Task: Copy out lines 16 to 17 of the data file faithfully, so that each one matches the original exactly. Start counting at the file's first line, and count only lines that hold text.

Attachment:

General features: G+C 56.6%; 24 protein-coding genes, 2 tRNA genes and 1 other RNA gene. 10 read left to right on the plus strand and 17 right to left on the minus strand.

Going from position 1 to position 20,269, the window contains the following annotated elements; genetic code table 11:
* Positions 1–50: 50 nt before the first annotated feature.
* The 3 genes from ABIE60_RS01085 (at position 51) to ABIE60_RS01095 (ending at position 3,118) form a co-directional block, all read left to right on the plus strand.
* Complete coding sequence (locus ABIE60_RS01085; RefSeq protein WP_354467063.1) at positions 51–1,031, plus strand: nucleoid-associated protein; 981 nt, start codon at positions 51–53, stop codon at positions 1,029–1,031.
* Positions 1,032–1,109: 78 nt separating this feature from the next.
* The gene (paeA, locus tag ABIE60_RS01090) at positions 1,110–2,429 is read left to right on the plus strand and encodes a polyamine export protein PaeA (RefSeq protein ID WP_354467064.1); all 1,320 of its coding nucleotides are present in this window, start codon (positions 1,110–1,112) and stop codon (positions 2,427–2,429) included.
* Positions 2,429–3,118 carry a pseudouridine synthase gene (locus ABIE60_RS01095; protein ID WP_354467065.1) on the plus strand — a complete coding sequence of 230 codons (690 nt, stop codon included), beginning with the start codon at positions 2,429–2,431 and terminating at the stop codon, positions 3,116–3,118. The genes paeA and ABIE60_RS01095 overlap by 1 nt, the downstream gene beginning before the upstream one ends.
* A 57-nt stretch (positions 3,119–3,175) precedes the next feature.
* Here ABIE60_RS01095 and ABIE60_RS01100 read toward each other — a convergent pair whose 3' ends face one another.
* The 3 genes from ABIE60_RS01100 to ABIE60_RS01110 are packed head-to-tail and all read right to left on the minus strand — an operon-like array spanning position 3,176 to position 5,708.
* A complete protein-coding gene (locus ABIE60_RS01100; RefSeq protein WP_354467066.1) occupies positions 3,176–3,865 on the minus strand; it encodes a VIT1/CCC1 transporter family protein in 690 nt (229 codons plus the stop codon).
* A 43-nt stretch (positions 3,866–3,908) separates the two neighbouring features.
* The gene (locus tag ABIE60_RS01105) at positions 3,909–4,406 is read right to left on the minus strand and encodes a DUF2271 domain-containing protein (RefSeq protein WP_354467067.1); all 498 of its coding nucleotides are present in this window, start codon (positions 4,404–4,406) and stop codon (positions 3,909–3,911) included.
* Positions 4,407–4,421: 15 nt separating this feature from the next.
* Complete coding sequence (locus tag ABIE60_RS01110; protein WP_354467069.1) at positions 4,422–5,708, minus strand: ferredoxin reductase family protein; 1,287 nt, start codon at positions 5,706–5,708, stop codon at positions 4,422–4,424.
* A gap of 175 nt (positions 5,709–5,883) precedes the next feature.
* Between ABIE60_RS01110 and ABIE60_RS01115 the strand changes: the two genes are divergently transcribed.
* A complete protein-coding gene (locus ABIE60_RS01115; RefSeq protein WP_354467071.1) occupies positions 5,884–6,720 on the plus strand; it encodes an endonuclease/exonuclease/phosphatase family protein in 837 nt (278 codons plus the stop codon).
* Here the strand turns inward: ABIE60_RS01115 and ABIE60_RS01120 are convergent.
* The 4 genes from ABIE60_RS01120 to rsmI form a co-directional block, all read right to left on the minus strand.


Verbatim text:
* Complete coding sequence (locus tag ABIE60_RS01110; protein WP_354467069.1) at positions 4,422–5,708, minus strand: ferredoxin reductase family protein; 1,287 nt, start codon at positions 5,706–5,708, stop codon at positions 4,422–4,424.
* A gap of 175 nt (positions 5,709–5,883) precedes the next feature.